Re: "Western-prescribed nuclear family structure requirement" - Similarly, you are overlooking the most important word: "requirement". There's no evidence of trying to disrupt the "Western-prescribed nuclear family structure" (ie, the stereotypically "mom, dad, two and a half kids, and a dog"). Rather, they are trying to disrupt the policies that implicitly require this family structure. For example, they are trying to ease support for multi-generational families that are common in immigrant communities (which have their own unique needs that our policies aren't well suited to support). Said another way, they are trying to embrace and support a diversity of "family structures" to make this nation more inclusive of a broader range of people. And I for one think that this kind of inclusiveness is at the heart of what makes America great.

    Re: Size - The point I was attempting to make is that the BLM movement is so large, and so genuinely grassroots, that it has no central leadership "calling the shots" or even speaking on behalf of more than a tiny corner of it at any point in time. Even the founders of the BLM movement from many years back play an extremely limited role, and speaking from our experience working with Portland protestors, have no apparent involvement or followers here: I truly have never heard their names mentioned once. I understand the desire to have a singular voice to talk with -- and I fully appreciate the unsatisfying nature of trying to make sense of an amorphous group of a hundred million loosely aligned people. But that's what it is, so if you want to understand it, you need to understand how it works in reality, not how you would prefer it works in theory.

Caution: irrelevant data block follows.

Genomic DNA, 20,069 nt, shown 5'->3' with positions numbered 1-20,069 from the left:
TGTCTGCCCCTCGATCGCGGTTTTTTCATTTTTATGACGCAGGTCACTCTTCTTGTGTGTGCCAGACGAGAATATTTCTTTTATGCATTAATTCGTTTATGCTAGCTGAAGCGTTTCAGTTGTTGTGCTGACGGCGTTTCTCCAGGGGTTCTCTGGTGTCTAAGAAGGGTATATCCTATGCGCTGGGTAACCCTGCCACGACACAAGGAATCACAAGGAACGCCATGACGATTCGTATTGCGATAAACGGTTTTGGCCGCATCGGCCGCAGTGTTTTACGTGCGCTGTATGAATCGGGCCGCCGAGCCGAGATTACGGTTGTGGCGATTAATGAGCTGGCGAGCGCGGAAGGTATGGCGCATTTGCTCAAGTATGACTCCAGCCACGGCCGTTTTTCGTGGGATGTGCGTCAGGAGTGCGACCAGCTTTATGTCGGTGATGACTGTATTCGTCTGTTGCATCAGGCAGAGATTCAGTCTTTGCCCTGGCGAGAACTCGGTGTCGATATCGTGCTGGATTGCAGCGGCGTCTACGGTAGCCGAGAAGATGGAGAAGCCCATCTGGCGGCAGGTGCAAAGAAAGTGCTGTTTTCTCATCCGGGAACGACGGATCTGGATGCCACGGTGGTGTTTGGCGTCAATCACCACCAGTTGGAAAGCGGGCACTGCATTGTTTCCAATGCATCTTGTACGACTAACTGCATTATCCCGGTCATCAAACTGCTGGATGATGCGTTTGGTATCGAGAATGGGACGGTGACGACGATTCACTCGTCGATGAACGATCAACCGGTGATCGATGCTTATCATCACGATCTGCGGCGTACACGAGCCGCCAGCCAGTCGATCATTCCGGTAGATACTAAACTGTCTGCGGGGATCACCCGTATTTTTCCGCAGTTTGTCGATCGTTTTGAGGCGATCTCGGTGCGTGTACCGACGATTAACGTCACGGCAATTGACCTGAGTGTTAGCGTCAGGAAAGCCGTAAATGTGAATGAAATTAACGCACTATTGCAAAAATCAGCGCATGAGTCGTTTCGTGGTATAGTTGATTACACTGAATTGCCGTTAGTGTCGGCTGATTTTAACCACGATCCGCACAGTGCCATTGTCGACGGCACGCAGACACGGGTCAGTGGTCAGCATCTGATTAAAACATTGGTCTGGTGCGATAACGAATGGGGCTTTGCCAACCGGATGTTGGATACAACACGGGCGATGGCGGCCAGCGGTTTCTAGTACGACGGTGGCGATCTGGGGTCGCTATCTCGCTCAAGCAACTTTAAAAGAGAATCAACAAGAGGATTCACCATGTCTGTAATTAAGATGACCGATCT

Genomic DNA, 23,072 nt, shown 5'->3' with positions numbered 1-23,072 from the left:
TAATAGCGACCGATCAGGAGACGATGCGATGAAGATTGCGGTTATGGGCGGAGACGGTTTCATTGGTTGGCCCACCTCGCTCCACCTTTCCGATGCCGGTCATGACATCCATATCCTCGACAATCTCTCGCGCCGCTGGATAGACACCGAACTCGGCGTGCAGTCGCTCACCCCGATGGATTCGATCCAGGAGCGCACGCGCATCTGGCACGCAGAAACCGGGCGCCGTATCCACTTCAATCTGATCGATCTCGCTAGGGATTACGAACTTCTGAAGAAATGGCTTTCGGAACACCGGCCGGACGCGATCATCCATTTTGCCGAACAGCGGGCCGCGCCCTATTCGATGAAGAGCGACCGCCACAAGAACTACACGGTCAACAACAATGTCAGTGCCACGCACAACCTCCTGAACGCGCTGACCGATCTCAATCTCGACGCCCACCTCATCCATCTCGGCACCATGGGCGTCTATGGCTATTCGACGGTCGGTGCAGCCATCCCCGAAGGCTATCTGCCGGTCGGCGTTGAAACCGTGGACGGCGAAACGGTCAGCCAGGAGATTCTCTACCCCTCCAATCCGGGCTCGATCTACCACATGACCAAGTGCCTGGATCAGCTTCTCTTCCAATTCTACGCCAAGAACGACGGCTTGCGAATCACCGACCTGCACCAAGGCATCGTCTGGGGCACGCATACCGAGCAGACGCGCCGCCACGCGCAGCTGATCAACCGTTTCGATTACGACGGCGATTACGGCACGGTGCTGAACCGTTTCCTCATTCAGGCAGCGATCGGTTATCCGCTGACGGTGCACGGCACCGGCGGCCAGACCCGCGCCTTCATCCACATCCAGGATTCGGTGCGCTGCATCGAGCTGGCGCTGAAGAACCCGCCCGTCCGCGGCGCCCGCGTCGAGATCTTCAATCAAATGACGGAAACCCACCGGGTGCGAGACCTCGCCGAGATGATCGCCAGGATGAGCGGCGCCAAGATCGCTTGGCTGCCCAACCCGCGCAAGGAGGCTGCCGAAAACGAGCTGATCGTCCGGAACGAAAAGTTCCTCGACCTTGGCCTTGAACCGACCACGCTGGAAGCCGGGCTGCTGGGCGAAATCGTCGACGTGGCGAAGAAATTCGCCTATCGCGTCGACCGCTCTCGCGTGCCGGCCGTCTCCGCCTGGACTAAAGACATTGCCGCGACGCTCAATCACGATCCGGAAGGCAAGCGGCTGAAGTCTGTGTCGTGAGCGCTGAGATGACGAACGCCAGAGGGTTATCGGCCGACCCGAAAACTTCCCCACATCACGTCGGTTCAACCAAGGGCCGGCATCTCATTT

Re: BLM condemning ANTIFA - Given the lack of central voice, I'm not sure who would be in a position to condemn ANTIFA in a way that would satisfy you. Furthermore, you are asking this nonexistent central voice to "prove a negative" -- to prove they don't support something that they have never claimed to support. I was going to say that this would be like asking for evidence that frisbee golfers don't support fracking ("Not once do I see them disavowing it!"), but in all likelihood the frisbee golfers are probably more centrally organized than a BLM movement 100x its size.

    Going further, you say "However these news organizations would rather conflate the two groups than ask a BLM organizer if they will condemn ANTIFA." -- which I take it you mean to say that in the many interviews you've watched, BLM organizers haven't even been asked about ANTIFA, so weren't even given the opportunity to disavow it. As someone who has spoken often on national prime time news, it's a pretty daunting exercise to "change the narrative" and comment on something you weren't asked about. So is it reasonable to blame these local BLM leaders for not commenting on something that they don't support, that they haven't actually been asked about?